A Eurasian guy came up to me at the Path of Wisdom on Lantau island, Hong Kong, asking, "Do you know how I may get to the big rock? I remember coming by this way the last time I came and stood on the rock which overlooks the big Buddha. But I can't seem to find that path anymore."
Seriously, I had no idea where this big huge rock was. I didn't even know if it existed. So after looking through the map, I had to disappoint him with my 'no'. He went away after trying again in vain to recall the path that led to his rock. After all, it was 8 years ago that he was there. Maybe the rock was moved by the local authorities because it became unsafe to stand on?
From where I was, the path leading up the hill looked deserted and though I was very curious, wisdom told me not to go up alone though the herd of cows had already made their descent. I did tell the guy maybe he should go to the other side of the mountain and maybe it's there, since the other side leads to Lantau peak, from which, I thought, he would more logically be able to see the Buddha statue. But I guess he didn't because he was certain it wasn't on that side.
After some time, I made my way across a link, onto the other mountain across. Looking back from the opposite side of the Path of Wisdom, I actually saw that huge rock that man was asking me about. It was right on top of the hill and I could roughly make out the path leading to it too. I was filled with excitement and wanted to go tell the guy but I could not find him anywhere. If he had stayed on to search, if he had taken my suggestion to go to the other side of the mountain, he would have found it one way or another. He must have gone away really disappointed.
All of which made me reflect on "SEARCHING".
When we lose something, when we want to find something we long for, to what lengths do we go to search for it? Especially in the journey of faith.
We search, we cannot find, we are disappointed, we feel discouraged. There's still hope.
We search again, we still cannot find, we are more disappointed and more discouraged. Hope is dwindling.
We make one last search, God is still beyond reach. Throw in the towel. Enough. God's love is only given to some, and I'm not one of them.
If we continue searching, try a different path, go on trekking to another side, would we not find what is guaranteed to be there? Tracing through the paths of our memory for clues and signposts. Would we not find Jesus? Would He not find us?
Sometimes, we found Him but for some reason, some fault of ours, we lost Him again... and again. We got lost. We got distracted and lost him. We didn't know how to stay with Him and wandered off. And more often than not, by the time we realise we have gone off far on our own, we find ourselves helpless, hopeless, without a compass and a map. The task of finding our way back is daunting. Where do I put my foot next? In which direction? Where is north?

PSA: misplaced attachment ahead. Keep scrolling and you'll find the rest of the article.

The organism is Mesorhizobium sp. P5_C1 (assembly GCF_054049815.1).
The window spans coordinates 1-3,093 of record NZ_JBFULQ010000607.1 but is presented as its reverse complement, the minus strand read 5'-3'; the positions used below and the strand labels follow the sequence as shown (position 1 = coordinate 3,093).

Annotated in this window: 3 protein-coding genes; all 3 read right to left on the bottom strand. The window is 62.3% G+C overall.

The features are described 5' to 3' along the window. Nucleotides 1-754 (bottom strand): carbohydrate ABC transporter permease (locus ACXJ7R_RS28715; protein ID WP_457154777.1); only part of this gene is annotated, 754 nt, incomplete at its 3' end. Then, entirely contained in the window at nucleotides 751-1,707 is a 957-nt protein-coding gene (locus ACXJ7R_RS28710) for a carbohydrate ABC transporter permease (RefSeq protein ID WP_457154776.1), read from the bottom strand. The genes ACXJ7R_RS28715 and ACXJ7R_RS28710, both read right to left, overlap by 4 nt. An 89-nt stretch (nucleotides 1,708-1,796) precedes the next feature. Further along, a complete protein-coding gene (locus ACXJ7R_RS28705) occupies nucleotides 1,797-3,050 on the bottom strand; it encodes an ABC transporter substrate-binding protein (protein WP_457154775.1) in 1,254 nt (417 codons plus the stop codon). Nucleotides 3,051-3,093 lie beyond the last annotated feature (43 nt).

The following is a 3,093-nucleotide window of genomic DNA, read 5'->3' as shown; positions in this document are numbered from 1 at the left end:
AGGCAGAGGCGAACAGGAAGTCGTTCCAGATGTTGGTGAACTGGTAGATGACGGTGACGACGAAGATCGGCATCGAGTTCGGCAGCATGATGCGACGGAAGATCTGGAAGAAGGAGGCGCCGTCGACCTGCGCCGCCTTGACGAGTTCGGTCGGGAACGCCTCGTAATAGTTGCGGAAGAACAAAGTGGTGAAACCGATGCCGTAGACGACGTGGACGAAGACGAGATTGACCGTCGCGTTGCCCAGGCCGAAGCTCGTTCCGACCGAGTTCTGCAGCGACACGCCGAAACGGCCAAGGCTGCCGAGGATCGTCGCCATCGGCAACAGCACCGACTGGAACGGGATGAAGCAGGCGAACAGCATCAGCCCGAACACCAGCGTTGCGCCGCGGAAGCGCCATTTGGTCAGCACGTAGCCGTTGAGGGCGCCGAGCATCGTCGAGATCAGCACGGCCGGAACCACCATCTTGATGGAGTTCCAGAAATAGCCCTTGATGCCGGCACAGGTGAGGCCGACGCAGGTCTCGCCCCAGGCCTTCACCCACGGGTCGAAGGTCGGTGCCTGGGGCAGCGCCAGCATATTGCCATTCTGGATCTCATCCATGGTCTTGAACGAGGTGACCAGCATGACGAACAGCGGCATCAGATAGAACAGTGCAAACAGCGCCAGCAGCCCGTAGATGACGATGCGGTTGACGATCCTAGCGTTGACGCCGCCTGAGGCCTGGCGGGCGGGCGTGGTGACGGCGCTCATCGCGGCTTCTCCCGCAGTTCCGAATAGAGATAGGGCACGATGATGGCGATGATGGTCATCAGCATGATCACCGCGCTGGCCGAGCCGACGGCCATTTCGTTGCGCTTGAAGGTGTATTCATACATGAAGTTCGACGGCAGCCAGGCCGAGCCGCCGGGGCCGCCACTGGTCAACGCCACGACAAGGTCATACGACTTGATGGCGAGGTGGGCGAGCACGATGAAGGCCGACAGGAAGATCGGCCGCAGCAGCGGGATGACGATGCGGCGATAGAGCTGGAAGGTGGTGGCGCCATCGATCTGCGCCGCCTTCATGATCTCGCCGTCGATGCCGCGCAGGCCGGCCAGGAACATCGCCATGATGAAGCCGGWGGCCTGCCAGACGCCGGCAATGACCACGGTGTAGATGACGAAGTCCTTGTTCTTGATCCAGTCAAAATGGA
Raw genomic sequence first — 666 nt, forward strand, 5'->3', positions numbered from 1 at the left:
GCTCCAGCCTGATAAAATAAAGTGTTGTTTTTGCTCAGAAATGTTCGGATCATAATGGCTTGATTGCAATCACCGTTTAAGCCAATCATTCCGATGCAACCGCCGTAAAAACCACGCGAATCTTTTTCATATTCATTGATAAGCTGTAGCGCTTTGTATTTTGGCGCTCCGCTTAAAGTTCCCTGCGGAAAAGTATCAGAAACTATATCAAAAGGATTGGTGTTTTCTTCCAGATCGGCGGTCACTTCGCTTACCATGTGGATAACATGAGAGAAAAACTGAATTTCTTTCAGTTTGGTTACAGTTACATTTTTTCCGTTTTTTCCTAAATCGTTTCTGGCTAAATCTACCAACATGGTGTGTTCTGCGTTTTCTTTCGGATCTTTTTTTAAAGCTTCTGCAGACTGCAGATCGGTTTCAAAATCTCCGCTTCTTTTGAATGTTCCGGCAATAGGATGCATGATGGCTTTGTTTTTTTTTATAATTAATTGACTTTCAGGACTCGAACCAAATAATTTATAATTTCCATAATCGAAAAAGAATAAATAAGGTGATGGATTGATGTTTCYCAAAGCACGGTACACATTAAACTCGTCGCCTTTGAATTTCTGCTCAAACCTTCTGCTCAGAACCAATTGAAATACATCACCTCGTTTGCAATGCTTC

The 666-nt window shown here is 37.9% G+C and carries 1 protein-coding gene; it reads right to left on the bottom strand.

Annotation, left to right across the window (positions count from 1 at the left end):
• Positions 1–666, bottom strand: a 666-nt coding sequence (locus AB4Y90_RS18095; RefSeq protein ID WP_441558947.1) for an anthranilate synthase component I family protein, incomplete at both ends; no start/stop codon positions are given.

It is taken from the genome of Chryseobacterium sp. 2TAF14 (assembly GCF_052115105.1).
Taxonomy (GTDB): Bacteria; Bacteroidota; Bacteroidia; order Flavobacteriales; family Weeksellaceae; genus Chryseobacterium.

The good thing about many national parks is that there are park rangers, maps, signposts. I could gather wood, create a smoke signal, do something that helps others find me.
Sometimes when I get lost, feel so far away from God and cannot find my way back to Him, I call out to my Father and tell Him that I really don't know the way home, asking if He would come get me. And He always does. He will somehow open my heart to accept and receive His embrace, His forgiveness and affirmation of His unconditional love. And in that breaking moment, I know I am home again, like the prodigal son in the Gospel parable.
I go to my spiritual director and chat with mentors and spiritual companions. I stumble and fumble and stumble some more in prayer, trying to pray "right". I read books that point the way to God. I go for a jog and breathe in the love of God in nature, which energises me for the next few pages of life.
And yet, even with these, many times, I still cannot find God. Not because He cannot be found but that I did not want to be found, though on the surface, I am doing the seemingly necessary things to find God again. Maybe because there are unpleasant feelings I don't want to feel, the ugliness of my own self that I would rather not confront, the messiness of my life that I just don't feel like looking at.
But then, when I run, I can never be found. I can never live in the loving embrace of God. If I allow God to find me, if I go out in search of Him, I will certainly find Him waiting there. I will certainly find Him with arms wide open, to welcome, love, heal, forgive and shower blessings. He will overturn my life not to leave me in shambles but so that He can reorder and rearrange it beautifully.
What joy that tourist would have experienced if he had finally stood there on that rock, looking down at the valleys, across at the mountains, and upon the magnificent statue of the Buddha.
Jesus is that Treasure, which, when found, will lead us to sell away all our possessions to buy it.
How serious are we in our search?
Do we really want God to find us?
To what lengths are you willing to go to have this Treasure?